Tag Archives: family

Lessons and Laughs from our Dads

You can do it… “I’ve gotcha”

Thank you all so much for your comments and stories about your dads! I laughed, I cried, I remembered.

Many of you talked about your dad’s sense of humor, saying, “He loved to laugh” or “Sarcasm was his strong suit”. Another reader shared, “My dad is funny and taught me the power of laughter. Once in intensive care and fighting for his life, he insisted on being funny for the nurses and family”.

One friend remembers her dad commenting, “You couldn’t put a down payment on a free lunch.”

Many remembered their dad’s good advice. “Life is precious”, you have to have “balance”, “keep reaching, and “keep the faith”. Some remembered their fathers as “firm but fair”.

There were many comments about being blessed to have our fathers and feeling lucky if our dad is still around.

Many said “he was a great man” or “I miss him”. Some said they miss “his wonderful hugs”. One reader wrote, “The best thing my dad said to me is “I am so proud of you!””

I loved this comment about the high school years. “I was being grilled about the previous night’s activities or a friend he didn’t think was a good influence. He would ask a straight forward simple question. After I answered his question with “I don’t know”, he would raise his voice with exasperation and say,” Well, who should I ask?” This usually lightened the mood and maybe even got a chuckle out of both of us!”

I love the practical advice. “You can win a game on free throws” and “You can’t get lost in Chicago, it’s a grid”. This one makes me laugh because it’s something my husband would say, probably when I am actually lost in Chicago and calling him for help. One friend’s father sat him down to have the “sex” talk and said, “There’s a lot of bad shit out there.” (That’s it, end of story.)

Many fathers said, “The older you get, the smarter your parents get” which is so true. One dad told his daughters to use their heads “for more than a hat rack” and “don’t take yourself too seriously”.

Another good piece of advice, “There is nothing out but trouble after 12 am so be home by midnight Cinderella”. I especially love that he added the “Cinderella”. Many dads had nicknames for their kids. My friend Maggie remembers her dad greeting her with, “What’s your story, morning glory?”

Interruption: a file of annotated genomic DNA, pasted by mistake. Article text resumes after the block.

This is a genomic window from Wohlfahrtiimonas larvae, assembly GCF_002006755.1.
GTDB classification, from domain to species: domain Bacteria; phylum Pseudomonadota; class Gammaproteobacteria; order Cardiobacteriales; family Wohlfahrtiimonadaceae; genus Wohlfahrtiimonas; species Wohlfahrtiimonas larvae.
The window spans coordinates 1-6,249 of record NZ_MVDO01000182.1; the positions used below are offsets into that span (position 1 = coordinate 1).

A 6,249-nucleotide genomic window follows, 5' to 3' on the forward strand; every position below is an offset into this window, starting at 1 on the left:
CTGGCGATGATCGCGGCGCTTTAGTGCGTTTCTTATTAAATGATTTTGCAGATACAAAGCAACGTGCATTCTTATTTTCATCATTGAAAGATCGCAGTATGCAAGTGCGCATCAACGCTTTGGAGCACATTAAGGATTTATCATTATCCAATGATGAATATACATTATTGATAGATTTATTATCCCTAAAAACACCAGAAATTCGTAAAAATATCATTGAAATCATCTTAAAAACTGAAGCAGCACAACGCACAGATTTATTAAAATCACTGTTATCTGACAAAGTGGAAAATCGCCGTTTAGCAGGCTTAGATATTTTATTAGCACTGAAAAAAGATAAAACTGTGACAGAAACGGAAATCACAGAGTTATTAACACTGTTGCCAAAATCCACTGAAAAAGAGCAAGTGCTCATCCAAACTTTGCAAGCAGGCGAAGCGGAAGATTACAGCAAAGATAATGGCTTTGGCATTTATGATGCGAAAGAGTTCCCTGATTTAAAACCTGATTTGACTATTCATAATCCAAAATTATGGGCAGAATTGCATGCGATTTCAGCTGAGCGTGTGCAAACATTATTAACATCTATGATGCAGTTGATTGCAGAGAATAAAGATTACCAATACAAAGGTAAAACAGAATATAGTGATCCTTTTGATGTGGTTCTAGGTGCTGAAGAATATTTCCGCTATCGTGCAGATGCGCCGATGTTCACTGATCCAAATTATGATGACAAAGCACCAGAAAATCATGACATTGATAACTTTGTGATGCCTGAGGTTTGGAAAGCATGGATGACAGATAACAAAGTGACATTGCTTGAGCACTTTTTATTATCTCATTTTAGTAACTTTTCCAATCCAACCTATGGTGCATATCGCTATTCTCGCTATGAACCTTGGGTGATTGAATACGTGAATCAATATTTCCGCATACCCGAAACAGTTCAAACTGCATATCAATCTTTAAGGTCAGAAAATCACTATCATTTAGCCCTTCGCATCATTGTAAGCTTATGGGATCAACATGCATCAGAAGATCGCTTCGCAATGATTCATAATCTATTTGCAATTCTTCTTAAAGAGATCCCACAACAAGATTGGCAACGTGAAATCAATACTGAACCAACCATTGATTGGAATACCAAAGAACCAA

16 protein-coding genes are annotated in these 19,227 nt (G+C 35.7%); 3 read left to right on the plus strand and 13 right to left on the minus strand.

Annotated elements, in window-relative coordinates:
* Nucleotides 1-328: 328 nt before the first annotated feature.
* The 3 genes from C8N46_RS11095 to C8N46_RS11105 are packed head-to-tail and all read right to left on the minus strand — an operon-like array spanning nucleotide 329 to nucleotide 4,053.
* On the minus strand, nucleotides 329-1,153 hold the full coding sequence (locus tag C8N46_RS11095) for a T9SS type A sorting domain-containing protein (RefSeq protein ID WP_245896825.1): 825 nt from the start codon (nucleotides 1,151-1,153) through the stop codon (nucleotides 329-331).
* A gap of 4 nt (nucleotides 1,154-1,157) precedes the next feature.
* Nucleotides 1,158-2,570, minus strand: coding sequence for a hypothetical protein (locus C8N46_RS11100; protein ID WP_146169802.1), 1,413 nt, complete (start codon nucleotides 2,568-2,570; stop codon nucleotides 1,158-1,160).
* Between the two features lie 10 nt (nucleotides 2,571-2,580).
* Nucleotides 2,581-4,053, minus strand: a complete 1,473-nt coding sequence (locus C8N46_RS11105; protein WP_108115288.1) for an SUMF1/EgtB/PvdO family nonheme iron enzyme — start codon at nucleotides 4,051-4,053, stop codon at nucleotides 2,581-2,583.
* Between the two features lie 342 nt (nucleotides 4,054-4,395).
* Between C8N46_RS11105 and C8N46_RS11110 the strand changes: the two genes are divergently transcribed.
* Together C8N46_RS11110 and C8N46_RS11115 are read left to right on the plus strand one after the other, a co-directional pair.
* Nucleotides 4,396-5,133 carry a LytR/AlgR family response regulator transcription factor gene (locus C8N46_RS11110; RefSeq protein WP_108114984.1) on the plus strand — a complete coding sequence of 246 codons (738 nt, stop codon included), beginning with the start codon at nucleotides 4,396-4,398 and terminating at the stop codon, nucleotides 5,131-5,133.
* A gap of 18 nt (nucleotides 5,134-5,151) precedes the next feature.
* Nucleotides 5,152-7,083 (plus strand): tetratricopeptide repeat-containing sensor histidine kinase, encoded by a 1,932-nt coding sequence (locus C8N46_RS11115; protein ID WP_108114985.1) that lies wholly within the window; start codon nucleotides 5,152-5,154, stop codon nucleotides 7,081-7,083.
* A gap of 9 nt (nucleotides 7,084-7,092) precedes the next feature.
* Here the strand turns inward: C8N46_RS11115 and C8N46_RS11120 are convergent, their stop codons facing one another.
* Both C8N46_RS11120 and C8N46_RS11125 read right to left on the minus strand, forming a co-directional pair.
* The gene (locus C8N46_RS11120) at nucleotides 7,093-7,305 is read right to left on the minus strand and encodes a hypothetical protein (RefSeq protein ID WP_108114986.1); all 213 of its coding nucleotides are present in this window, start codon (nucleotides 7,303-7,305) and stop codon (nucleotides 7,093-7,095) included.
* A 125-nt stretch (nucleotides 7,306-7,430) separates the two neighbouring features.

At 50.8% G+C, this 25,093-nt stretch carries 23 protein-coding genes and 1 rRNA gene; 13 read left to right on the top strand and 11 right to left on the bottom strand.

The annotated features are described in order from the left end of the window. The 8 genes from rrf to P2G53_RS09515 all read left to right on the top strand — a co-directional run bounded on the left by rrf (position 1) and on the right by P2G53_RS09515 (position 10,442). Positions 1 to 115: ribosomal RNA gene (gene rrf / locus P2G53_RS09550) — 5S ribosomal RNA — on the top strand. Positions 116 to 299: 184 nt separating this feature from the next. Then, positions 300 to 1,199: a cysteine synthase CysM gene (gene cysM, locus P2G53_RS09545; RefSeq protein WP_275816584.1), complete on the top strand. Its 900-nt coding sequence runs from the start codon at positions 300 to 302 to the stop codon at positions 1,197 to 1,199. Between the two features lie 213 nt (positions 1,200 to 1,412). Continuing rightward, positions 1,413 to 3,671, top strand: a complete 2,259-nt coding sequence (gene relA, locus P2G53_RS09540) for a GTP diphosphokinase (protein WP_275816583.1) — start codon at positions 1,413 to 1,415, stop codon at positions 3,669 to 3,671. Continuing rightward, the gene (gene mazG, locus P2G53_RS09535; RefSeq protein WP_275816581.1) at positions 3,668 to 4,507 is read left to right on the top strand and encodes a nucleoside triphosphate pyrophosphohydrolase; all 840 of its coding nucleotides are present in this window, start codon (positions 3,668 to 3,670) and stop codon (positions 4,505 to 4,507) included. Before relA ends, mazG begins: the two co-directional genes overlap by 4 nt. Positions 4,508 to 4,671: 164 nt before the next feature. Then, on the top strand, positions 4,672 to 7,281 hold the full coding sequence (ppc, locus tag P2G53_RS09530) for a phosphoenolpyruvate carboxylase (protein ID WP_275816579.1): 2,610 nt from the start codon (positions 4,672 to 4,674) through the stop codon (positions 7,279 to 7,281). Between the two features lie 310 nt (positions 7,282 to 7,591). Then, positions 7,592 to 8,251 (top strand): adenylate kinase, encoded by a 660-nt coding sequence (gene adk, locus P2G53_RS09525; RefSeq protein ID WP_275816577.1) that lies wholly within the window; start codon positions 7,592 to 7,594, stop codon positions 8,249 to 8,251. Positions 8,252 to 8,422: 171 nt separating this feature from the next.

My dad loved to answer with a little quip. When we were out to lunch and someone mentioned a tip, my dad would say, “I’ll give you a tip. Stay out of jail.” One reader commented that when someone would say “Have a good day”, her dad would answer, “I always have a good day, can’t stand the other kind.”

It never failed for us when we were at a restaurant. My dad would get the bill and say, “Whoa…did somebody break a window?”

My friend said her dad would tell her, “I’m going to Minnie’s room to watch the parade” which now she realizes meant he was going to a bar with the guys.

One reader shared that her dad is battling pancreatic cancer yet he continues to fight with humor and grace. She said this has given her a lot of time to think about what he has taught her. Here are some of the lessons she shared: Perspective — as kids, when we were whining he would cut us off with “that is the saddest story I have ever heard”. I find myself using on my kids. Keep it in perspective! Being impressed by hard work — my dad gets choked up by a success of a new restaurant or story in the newspaper. Loyalty — my dad has always been there for me. Always. You are there for others. Humility — though brilliant and “well known” in his field you wouldn’t know it as Dad doesn’t brag of his successes, he makes others feel comfortable. Support — my dad is my biggest fan. That is a great feeling and allows me the courage to move ahead.

I was especially moved by stories about how much dads loved their wives (our moms). It is a real blessing to see this as a child. One friend commented that her dad would always say, “I love that woman” referring to his wife. They were married 49 years before he passed.

Love is the general theme here and of course, laughter too. We don’t always remember the exact words but we remember the feeling. We remember the smiles, the twinkling eyes and the hugs. I remember the feeling of knowing that my dad loved me no matter what happened. There was someone who would always be on my side, rooting for me, cheering me on, and telling me I was beautiful and smart and worthy.